Although pathology is the underlying cause of cognitive decline seen in Alzheimer's disease (AD), inter- subject variability in reserve mechanisms explains why some subjects have greater capacity to minimize the clinical expression of disease related neuropathological changes. The broad objective of this proposal is to investigate how measures of reserve modify the relationship between pathology and cognition. Pathology will be quantified using multi-modality PET and MRI imaging biomarkers. Mentored Phase:
For Specific Aim 1 of the study, the candidate will extend her published results for automated quantification of neurodegeneration in AD from structural MRI (sMRI) to develop algorithms for quantifying in vivo imaging measures of pathology from other imaging modalities (PiB-PET: indicator of plaque burden;FDG-PET: indicator of neuronal dysfunction;FLAIR: indicator of cerebro-vascular disease along with sMRI: indicator of neurodegeneration). These algorithms will be applied to calculate modality-specific imaging measures of pathology in our non-demented population-based cohort consisting of cognitively normal and mild cognitive impairment subjects. During this time, she will receive direct mentorship from Dr. Clifford Jack in the area of multi-modality imaging methods in AD and Dr. David Knopman in clinical aspects of aging and dementia. As part of the proposed research, the candidate will take courses in cognitive neuroscience and clinical methods to strengthen the skill set necessary for the multi-disciplinary research outlined here. Independent Phase (R00): During this phase, measures of reserve will be identified from functional connectivity metrics derived from resting state fMRI and from other sources such as intellectual lifestyle (education, occupation, cognitive activities) and physical activity measure (physical activity and exercise). These will be applied (Aim 2) to establish the relationships between imaging measures of pathology and cognitive performance and how these relationships are modified by measures of reserve and by interactions with other imaging measures of pathology. And in Aim 3, establish the relationships between imaging measures of pathology and change in cognitive performance over time and how these relationships are modified by measures of reserve and by interactions with other imaging measures of pathology.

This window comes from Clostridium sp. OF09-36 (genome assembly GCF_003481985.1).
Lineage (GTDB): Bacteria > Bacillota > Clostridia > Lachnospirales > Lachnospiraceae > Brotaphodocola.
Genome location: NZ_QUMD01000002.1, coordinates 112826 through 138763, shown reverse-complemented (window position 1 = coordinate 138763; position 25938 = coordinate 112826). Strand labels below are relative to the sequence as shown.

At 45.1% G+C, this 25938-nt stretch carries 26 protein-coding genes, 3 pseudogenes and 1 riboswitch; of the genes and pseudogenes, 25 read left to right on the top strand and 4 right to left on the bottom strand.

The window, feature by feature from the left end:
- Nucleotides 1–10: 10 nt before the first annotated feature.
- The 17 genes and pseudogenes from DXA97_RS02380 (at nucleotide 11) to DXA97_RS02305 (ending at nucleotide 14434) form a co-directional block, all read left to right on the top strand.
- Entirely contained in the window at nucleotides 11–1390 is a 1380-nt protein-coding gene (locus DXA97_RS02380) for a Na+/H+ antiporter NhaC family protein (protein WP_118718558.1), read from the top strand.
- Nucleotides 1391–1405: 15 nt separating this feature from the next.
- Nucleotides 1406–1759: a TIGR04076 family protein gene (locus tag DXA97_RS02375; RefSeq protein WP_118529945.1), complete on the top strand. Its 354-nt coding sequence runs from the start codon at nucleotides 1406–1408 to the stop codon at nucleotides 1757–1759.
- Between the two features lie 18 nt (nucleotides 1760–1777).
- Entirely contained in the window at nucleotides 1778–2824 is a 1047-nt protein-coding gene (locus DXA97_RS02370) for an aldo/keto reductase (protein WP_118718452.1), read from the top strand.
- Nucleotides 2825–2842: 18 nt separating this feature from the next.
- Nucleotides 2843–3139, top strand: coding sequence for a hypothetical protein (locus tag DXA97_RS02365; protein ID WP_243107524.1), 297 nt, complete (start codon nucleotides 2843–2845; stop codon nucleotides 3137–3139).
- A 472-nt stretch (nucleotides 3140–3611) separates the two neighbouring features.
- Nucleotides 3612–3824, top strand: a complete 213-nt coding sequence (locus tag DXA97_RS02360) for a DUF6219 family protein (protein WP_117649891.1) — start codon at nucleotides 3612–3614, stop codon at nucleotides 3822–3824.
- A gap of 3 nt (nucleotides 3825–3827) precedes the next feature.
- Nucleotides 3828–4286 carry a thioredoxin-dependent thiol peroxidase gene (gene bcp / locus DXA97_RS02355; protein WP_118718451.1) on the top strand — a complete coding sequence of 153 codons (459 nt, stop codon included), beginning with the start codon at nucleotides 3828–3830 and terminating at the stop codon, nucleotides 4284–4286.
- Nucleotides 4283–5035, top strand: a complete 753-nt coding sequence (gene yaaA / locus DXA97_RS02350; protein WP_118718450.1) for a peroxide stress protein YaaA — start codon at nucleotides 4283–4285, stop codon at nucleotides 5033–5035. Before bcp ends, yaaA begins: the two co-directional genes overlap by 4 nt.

Understanding factors that modify the association between cognition and pathology in individual subjects will play a key role in the success of preventive strategies in non-demented elderly and are relevant for improving our understanding of the Alzheimer's disease.
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